Winter Beer

Beef, Broccoli, & Double Bock

Too cold to go out to dinner? Don’t want to wait for delivery? Need something filling during the last few nights of winter? Then homemade beef and broccoli with a double bock might be for you.

The Beer:

Troegenator by the Tröegs Bros Independent Brewing Company has a really cool bottle. That might have been partially why I grabbed it. The design on the bottle is eye catching to someone with a bit of a rebellious side. It includes a description about how monks used to drink double bock during lent as a way to sustain themselves while they were fasting. Apparently double bock doubles as liquid bread (yes, that’s an awful pun, I don’t care).

Style: It’s a double bock with 8.2% alcohol volume.

28 Feb 2016 012
The bottle looks so cool!

Taste and Body: Not too rich, smooth, with a bit of a bite at the end. It does remind me of fresh baked bread. It doesn’t taste strong which could be dangerous in the long run. I can taste the chocolate and stone fruit that is advertised on the bottle, but I can’t find any caramel in the flavor. It’s also not too thick or chewy despite what the bottle says.

Color: The bottle is telling me “bronze”, I say dark brown.

Aroma: Honestly it didn’t have much of one. It could have been because of the food I made.

Level of Recommendation: It’s a decent beer. To be honest I was a little underwhelmed after reading the description, but I would drink it again. If you prefer lighter beers, but want to try something different, then this beer is for you.

The Food:

Beef and broccoli is an American Chinese staple. To be honest, I’m not sure if it’s actually from China, but you can get it at Chinese restaurants here. This was my first attempt at the sir fry version of the recipe which I found here. I added a few of my own touches (mainly onions because I love onions).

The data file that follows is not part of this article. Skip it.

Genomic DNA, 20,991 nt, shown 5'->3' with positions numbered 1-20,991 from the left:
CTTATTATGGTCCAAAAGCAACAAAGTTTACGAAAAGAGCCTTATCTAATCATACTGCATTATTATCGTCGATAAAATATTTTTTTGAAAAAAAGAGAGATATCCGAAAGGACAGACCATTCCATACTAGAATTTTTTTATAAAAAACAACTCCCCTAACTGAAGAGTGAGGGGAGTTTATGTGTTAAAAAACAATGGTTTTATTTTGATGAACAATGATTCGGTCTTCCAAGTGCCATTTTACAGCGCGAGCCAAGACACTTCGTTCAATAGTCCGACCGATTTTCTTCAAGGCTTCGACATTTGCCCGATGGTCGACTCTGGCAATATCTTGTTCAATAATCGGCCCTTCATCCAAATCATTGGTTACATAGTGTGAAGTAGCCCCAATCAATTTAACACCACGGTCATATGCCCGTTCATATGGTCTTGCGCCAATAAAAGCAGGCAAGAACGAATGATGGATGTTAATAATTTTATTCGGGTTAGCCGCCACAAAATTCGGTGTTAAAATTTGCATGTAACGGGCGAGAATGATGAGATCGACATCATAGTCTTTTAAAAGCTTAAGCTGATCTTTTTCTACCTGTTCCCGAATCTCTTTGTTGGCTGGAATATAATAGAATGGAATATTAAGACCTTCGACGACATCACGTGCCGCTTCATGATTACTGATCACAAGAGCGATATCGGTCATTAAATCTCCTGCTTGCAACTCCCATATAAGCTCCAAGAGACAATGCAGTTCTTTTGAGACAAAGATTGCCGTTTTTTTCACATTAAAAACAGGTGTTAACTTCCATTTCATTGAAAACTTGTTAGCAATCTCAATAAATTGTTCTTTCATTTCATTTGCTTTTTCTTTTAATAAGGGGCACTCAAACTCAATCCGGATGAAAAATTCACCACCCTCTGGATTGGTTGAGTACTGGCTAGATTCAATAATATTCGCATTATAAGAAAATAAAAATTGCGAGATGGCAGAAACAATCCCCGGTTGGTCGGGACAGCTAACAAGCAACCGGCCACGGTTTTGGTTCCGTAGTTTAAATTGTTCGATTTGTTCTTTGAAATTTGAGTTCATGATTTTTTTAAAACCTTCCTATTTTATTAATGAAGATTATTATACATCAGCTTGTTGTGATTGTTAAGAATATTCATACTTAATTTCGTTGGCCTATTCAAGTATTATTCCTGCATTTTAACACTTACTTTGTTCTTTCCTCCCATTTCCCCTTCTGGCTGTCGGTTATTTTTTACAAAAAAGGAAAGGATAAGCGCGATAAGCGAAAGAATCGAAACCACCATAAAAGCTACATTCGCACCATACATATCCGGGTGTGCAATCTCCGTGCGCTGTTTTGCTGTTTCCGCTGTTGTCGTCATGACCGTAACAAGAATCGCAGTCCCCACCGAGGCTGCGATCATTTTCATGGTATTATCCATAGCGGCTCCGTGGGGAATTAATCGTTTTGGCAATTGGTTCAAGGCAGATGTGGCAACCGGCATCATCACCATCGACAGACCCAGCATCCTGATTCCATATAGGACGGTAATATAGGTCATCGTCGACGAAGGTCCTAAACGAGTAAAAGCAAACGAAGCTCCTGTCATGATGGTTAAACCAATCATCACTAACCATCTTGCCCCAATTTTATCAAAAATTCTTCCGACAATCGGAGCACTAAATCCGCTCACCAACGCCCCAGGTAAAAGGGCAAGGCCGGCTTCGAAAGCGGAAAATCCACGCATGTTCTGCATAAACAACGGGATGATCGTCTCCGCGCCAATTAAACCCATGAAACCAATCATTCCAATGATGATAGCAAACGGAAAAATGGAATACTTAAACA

What you’ll need (from the link):

  • 1/3 cup soy sauce
  • 1/2 tsp sesame oil
  • 1 Tbs honey
  • 1 clove of grated or chopped garlic
  • 1 tsp of grated or chopped ginger
  • 1 tsp corn starch
  • 1 tsp water
  • 1 lb of beef thinly sliced (you want it thin)
  • Fresh or frozen broccoli (I used fresh this time)
  • 3 tsp canola oil
  • 1 small onion

28 Feb 2016 006Whisk soy sauce, sesame oil, honey, garlic and ginger together. Add half of the mixture to the beef and let it marinade for a minimum of 20 minutes. While that’s marinading set up the rice cooker (or start cooking the rice).

Now, whisk together the corn starch and water, then add it to the remaining sauce. If you are using fresh broccoli, boil a small amount of water (enough to cover a layer of broccoli) in a sauce pan. Add in the broccoli and let it cook for two minutes. Remove broccoli from boiling water and set aside.

28 Feb 2016 011Once beef is done marinading, heat up 2 tsp of canola oil on high in a large pan or wok. Add beef and cook until it’s thoroughly heated (about 4 minutes if you made sure the beef was thinly sliced). Remove from the pan and place into a clean bowl off to the side.

Add another teaspoon of oil and add in the broccoli and onions. Cook for a few minutes, then add the beef back in along with the remaining sauce. Finish up cooking. The rice should be ready as well.

The Pairing:

While this was my first attempt at this recipe, it was great. My only additions to it for next time might be some red pepper and to make sure the beef is actually thinly sliced before  starting to cook it (oops). The beer helped to bring out umami flavors of the dish, while the beef and broccoli added to the beer’s richness and subtle chocolate notes.

Level of Recommendation: Good for when you don’t want take out in the middle of winter.

28 Feb 2016 013

 

 

 

Advertisements

Leave a Reply

Fill in your details below or click an icon to log in:

WordPress.com Logo

You are commenting using your WordPress.com account. Log Out / Change )

Twitter picture

You are commenting using your Twitter account. Log Out / Change )

Facebook photo

You are commenting using your Facebook account. Log Out / Change )

Google+ photo

You are commenting using your Google+ account. Log Out / Change )

Connecting to %s